The CCD camera pictured above (silver in color) is based on the TC245 CCD chip made by Texas Instruments. The chip itself is 755 pixels wide by 242 pixels deep, and you have your choice of reading out an image 378 pixels wide by 242 pixels deep or 252 pixels wide by 242 pixels deep. The CCD is the light sensor in the camera; like most electronic components today, it is a silicon integrated circuit chip. When an image of a celestial object falls on the CCD, the light is converted into an electrical signal. (The term "CCD" stands for "charged coupled device," describing how the signal is "read out" from the CCD chip. The TC245 CCD chip itself is smaller than a postage stamp.
To work well for astronomy, the CCD must be cooled to a temperature of -30 degrees Celsius. To accomplish this, inside the camera the CCD is mounted on a thermo-electric cooler, which acts like a pump, extracting heat from the CCD. This Peltier device used as a cooler for the CCD chip is compact and simple. When power is applied to the module, heat flow occurs. The heat pumping capability is related to the current applied to the module. In this Peltier module, current is approximately the supply voltage divided by 1.65 ohms. In the camera, a water cooling system removes the excess heat from the camera body. Even with coolant circulating, the Peltier module has limitations which should not be exceeded. The operating voltage must not exceed 8.6 volts and the module current must remain below 6 amperes at all times.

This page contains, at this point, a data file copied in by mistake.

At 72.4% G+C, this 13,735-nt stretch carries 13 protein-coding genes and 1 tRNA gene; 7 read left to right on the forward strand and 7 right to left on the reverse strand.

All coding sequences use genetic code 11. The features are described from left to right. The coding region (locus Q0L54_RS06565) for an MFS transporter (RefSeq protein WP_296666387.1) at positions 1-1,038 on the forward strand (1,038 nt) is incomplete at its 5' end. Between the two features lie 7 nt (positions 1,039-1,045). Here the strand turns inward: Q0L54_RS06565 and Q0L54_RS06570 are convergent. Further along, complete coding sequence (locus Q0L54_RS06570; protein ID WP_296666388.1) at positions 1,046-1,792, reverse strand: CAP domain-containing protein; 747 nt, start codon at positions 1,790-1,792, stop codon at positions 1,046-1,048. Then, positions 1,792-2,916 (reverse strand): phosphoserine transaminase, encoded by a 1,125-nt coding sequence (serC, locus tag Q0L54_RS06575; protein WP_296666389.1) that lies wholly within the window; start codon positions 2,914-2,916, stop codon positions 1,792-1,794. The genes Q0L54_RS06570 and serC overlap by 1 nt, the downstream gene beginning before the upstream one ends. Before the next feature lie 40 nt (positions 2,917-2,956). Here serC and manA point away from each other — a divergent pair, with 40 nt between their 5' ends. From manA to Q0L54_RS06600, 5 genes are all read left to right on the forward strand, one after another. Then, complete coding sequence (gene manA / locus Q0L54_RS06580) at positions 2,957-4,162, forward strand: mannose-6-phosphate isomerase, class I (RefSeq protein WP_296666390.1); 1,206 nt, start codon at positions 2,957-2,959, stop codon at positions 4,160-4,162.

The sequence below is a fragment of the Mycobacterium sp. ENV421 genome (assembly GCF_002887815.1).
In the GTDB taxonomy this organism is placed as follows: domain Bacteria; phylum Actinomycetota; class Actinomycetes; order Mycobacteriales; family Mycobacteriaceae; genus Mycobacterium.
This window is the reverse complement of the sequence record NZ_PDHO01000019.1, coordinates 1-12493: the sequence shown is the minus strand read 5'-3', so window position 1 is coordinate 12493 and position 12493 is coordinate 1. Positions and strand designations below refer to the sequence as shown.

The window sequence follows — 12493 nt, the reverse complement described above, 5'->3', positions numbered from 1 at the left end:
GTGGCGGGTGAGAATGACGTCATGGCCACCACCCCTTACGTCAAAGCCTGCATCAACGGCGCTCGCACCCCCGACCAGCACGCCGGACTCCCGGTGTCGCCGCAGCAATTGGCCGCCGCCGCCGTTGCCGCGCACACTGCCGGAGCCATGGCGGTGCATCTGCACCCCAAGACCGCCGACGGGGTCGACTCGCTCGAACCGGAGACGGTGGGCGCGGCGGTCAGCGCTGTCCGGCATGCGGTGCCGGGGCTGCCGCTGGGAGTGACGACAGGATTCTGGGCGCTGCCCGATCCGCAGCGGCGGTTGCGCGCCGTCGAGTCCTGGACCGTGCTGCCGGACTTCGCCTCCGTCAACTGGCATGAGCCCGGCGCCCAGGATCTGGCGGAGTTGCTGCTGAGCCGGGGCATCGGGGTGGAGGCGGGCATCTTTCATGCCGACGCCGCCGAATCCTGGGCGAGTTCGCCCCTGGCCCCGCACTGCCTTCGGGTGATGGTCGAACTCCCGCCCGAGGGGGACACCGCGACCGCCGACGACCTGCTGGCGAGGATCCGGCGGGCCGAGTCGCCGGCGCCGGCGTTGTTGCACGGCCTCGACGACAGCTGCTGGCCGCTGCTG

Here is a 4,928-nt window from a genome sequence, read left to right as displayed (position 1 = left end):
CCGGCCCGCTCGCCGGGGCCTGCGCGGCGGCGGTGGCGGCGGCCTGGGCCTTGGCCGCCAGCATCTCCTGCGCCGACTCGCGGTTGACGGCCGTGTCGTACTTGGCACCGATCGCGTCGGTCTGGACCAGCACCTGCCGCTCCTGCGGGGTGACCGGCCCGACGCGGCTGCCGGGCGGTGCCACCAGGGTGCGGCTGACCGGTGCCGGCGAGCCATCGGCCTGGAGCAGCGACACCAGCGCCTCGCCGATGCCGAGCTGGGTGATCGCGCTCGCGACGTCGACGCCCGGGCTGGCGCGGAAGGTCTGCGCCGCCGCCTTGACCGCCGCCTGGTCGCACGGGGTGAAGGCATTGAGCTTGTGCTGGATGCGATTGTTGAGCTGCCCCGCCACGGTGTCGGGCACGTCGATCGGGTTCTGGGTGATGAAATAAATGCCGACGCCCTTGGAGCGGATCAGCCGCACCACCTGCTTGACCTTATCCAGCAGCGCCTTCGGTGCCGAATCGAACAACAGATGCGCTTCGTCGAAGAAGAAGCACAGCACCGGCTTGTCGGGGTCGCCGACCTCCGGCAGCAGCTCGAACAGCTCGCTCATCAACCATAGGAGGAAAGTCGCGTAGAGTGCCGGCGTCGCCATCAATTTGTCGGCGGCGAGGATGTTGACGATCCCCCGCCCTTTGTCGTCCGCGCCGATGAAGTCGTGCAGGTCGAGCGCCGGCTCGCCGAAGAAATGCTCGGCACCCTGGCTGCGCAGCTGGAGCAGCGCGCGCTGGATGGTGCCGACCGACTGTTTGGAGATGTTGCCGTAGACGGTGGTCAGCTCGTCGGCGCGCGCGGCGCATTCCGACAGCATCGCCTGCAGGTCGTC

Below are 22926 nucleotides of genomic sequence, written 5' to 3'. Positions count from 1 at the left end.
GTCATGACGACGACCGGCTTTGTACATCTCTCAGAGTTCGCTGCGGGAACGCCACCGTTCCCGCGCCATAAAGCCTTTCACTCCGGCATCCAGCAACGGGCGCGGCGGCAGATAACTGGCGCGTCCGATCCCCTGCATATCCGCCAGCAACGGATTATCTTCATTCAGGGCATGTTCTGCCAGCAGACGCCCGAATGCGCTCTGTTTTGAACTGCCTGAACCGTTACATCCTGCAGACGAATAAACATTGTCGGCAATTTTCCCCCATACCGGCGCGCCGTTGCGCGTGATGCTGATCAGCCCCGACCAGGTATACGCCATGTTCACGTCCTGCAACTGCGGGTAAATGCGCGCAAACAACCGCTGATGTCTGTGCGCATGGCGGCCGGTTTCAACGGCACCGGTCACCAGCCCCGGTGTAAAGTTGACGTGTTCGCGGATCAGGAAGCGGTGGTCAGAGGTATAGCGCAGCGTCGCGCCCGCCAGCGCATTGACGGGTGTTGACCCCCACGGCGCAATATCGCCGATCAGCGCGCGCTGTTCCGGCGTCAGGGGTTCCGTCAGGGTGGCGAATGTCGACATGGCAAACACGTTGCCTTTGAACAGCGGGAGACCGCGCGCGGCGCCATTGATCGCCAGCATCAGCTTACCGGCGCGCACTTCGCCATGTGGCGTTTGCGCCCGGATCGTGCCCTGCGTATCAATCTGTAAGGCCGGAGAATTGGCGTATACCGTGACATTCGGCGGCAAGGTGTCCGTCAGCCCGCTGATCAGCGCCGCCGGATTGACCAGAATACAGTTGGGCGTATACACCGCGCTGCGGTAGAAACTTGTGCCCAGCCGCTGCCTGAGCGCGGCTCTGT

Cooling a CCD reduces the effects of thermally induced signals, or dark current. When the CCD is shielded from light, charge accumulates in the photosite and the photosite will become saturated, or filled with charge, after a period of time. The colder the CCD is, the longer it takes for thermally induced charges to fill the well. The dark current decreases approximately by half for every 7 degrees Celsius (12.6 degrees Fahrenheit) drop in temperature.
Pictured above is a gray box which contains the camera interface electronics. Inside this box is a 12 bit A/D (analog-to-digital) converter which transforms the analog signals from the CCD chip into digital values that can be stored in the computers memory. The CCD camera has no "smarts" of its own. Software running on a computer serves as the "brains" of the operation. The software sends commands to the camera through the computer's parallel printer port.
The images displayed on the Planets and Mosaic links on this website were taken using a modified Logitech QuickCam VC color CCD camera pictured above. The camera base, lens assembly, and filter were removed from the stock camera, a camera T-Ring was centered on the camera housing and glued in place using a 5 minute epoxy. A Celestron T-Adapter is screws into the camera T-Ring. To date I have taken several images using this arrangement and have been pleased with the results. I purchased my Logitech QuickCam from Best Buy for $79.00.
Note: Modifying the camera in this manner voids the manufactures warranty.